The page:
Microsoft’s Xbox Music service is set to get a lot more competitive over the next few months. Buried deep within the avalanche of Windows 10 news out this week was a surprise feature addition for Xbox Music, the company’s streaming music service and competitor to iTunes, Amazon and Spotify. Pretty soon, Xbox Music users will have the option to store their favorite music files on Microsoft’s servers and stream them directly to their devices.
Microsoft announced the new feature addition coming to Xbox Music and its OneDrive cloud storage on stage during its Windows 10 Media Briefing. Because it was sandwiched into other announcements, there’s very little details to go on at the moment.
“In about a month or two months, we’re going to add support to our system for you to put your music collection in OneDrive and have your collection stored in the cloud,” Microsoft’s Joe Belfiore told an audience gathered at the company’s Redmond, Washington headquarters. Belfiore went on to clarify a bit more, saying that any changes users make to their music playlists or collection would sync between all their devices automatically.
While Belfiore spoke a video of how the process will work ran behind him. To get the feature working users will need the updated Xbox Music app for devices running Windows 10. Microsoft has plans to let users test a hugely updated version of Windows 10 beginning next week. Belfiore indicated users wouldn’t get their hands on this digital music storage system for another “one or two months.”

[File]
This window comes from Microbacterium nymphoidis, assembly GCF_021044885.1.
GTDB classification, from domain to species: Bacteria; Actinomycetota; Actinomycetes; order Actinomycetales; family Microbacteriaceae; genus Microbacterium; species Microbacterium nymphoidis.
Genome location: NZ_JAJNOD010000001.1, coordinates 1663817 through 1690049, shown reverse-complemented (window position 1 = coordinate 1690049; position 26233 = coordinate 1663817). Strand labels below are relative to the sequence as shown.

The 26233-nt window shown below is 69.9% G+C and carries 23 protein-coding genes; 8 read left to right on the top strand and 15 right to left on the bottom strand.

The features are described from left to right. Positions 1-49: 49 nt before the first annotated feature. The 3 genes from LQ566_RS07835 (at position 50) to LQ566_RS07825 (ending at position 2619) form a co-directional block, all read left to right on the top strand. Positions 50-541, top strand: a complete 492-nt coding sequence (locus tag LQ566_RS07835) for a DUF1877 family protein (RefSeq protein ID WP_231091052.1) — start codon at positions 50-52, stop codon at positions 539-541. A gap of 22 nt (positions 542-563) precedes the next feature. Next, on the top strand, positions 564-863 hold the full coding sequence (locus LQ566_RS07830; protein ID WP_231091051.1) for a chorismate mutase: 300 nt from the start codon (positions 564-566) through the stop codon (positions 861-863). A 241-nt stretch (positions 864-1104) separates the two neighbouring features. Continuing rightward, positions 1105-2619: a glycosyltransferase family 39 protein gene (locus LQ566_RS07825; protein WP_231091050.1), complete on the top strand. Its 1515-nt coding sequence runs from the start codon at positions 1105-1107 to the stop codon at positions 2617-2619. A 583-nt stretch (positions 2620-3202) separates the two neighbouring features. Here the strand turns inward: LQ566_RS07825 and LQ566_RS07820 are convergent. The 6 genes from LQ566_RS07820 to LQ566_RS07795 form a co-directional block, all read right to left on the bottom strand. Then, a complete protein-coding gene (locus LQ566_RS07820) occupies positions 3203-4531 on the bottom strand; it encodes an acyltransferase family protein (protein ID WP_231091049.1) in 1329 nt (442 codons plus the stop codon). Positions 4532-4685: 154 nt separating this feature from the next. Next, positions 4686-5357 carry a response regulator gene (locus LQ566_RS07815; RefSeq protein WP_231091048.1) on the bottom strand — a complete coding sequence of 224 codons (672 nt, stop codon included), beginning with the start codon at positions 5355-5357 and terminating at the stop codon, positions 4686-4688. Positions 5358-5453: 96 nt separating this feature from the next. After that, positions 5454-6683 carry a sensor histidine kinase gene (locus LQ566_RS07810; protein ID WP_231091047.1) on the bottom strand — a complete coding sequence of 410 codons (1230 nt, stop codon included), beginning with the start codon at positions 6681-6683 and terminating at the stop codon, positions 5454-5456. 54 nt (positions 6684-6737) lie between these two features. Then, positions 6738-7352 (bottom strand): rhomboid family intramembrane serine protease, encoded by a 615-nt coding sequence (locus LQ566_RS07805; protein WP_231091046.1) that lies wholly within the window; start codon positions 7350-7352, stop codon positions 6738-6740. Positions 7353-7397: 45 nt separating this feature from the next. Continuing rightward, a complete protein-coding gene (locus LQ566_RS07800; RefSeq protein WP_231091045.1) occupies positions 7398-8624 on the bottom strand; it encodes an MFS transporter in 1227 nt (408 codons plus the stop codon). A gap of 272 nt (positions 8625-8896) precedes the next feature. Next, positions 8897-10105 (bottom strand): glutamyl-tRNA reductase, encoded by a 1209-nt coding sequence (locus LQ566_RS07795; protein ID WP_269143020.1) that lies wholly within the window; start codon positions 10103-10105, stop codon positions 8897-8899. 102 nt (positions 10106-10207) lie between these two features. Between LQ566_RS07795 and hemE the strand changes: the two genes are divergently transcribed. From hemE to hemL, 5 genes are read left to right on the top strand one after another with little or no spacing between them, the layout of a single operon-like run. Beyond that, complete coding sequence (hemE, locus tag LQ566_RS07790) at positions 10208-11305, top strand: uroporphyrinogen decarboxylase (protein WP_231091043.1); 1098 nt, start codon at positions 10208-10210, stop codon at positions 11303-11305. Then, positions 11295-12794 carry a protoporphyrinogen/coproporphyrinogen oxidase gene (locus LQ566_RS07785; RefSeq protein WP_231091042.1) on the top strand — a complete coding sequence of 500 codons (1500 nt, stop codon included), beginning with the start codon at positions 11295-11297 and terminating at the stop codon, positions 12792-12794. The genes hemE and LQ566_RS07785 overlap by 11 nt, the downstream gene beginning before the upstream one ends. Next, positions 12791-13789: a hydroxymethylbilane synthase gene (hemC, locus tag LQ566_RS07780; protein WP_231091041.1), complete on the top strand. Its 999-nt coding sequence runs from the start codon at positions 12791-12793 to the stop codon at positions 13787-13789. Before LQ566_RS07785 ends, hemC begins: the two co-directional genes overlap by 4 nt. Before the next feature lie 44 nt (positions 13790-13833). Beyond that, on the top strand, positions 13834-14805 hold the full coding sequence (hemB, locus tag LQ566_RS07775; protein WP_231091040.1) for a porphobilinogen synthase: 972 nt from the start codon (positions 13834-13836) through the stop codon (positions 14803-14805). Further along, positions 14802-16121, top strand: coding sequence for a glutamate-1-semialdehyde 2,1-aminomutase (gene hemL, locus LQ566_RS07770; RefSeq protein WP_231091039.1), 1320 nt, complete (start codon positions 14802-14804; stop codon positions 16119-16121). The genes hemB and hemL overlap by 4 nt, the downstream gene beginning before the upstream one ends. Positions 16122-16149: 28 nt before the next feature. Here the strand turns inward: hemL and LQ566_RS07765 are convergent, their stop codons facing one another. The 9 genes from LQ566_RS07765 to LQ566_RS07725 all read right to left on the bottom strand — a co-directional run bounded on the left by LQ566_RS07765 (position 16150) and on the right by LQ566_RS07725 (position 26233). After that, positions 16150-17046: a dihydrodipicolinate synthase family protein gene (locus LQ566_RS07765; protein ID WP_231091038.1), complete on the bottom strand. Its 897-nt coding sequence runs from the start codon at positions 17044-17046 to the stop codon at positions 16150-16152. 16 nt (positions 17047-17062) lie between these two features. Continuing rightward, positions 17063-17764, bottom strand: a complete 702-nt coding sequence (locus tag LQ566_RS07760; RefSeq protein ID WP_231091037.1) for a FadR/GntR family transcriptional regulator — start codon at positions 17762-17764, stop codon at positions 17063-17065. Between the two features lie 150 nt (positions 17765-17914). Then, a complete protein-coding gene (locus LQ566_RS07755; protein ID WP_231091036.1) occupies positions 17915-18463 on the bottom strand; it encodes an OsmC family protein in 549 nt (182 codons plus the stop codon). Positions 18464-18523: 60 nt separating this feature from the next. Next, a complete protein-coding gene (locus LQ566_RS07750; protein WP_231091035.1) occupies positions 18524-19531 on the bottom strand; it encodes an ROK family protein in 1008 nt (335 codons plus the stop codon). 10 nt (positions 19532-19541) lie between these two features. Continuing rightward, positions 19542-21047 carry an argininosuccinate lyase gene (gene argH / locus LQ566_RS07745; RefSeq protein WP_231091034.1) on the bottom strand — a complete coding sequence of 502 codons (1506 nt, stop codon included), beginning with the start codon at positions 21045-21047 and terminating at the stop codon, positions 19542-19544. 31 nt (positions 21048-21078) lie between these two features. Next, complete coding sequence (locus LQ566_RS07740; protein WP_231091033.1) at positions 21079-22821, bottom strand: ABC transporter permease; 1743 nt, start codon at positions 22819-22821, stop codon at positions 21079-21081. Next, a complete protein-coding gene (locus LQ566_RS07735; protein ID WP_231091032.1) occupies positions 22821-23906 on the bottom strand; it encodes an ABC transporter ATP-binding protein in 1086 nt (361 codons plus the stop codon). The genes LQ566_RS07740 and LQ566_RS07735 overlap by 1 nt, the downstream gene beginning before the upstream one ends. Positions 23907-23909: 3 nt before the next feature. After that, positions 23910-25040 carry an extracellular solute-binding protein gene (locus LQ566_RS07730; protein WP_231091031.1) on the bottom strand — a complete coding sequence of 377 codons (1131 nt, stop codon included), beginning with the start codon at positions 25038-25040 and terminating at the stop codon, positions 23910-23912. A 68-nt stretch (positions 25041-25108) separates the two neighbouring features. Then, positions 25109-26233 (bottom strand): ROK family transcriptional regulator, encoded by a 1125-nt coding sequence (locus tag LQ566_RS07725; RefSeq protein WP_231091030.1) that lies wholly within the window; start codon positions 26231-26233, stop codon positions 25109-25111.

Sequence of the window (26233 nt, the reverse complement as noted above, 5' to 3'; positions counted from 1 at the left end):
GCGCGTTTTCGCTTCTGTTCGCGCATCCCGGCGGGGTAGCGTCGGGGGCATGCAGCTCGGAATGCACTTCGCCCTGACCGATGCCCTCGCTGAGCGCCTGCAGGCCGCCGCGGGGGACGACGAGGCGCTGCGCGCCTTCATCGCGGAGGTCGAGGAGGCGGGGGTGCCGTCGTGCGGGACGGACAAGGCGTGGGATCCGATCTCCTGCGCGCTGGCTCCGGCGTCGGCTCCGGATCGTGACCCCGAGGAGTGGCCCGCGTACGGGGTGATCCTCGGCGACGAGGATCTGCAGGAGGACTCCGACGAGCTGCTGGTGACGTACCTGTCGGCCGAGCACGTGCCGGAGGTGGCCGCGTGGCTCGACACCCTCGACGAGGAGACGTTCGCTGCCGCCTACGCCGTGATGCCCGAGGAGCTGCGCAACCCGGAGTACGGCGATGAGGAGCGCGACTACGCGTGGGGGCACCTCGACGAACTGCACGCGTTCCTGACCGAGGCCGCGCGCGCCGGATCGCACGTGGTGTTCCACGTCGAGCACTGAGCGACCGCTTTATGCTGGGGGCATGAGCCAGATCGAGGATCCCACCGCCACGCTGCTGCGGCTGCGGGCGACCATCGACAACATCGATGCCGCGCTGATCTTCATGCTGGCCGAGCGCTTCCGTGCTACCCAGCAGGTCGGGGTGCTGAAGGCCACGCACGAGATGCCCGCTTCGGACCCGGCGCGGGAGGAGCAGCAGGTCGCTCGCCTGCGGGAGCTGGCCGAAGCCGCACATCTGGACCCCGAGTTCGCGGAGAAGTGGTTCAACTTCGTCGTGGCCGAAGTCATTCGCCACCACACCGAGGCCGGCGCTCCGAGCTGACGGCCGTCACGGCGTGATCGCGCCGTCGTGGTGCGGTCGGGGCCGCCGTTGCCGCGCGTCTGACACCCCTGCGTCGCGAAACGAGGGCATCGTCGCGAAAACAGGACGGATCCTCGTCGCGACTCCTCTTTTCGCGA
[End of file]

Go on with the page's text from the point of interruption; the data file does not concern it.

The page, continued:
Make no mistake, Microsoft adding OneDrive streaming support to Xbox Music is a big deal. Today, Xbox Music uses a scanning system to detect what music is in a user’s collection and make copies of it available on other devices for streaming. Its why, Xbox Music is considered a direct competitor to iTunes Match.
Though handy, this doesn’t exactly fix all of the real world problems associated with digital music stream. For starters, music matching is only as good as the metadata that it scans. Sometimes Xbox Music is accurate in matching songs between devices. Sometimes it just isn’t. Second, Xbox Music and other popular music streaming services have a huge amount of music in their catalog, but there are things that they’re missing like rare mixtapes and exclusives. In both of those cases, Xbox Music simply ignores that. In those cases users still need to store the actual song file on their device.
Xbox Music is slowly turning into a combination of every streaming service available. It already offers subscription music streaming like Spotify. Cloud Collection mirrors iTunes Match. Its Radio function is a decent replacement for Pandora. The big question is how Microsoft will promote the new feature and what it already has. The company has delivered steady upgrades, but Xbox Music continues to lag behind others in actual reach.
This week’s presentation provided a fleeting glimpse at the upgrades coming to all Windows 10 users of the Xbox Music client too. Because of Belfiore’s cloud music demonstration we know that that Xbox Music on Windows 10 is due for a huge update in the next few months. The new version of the app lacks color, but appears to pick up a refreshed design in white and more streamlined navigation. Microsoft has said that what’s coming in Windows 10 is a universal app. That means this version of Xbox Music will work on phones, tablets, desktops and notebooks all powered by Windows 10.
Windows 10 will launch as a free update to anyone running Windows 7, Windows 8, Windows 8.1 and Windows Phone 8.1 later this year, according to Microsoft. There are Xbox Music apps available on Xbox One, Xbox 360, Windows Phone, iPhone and Android.
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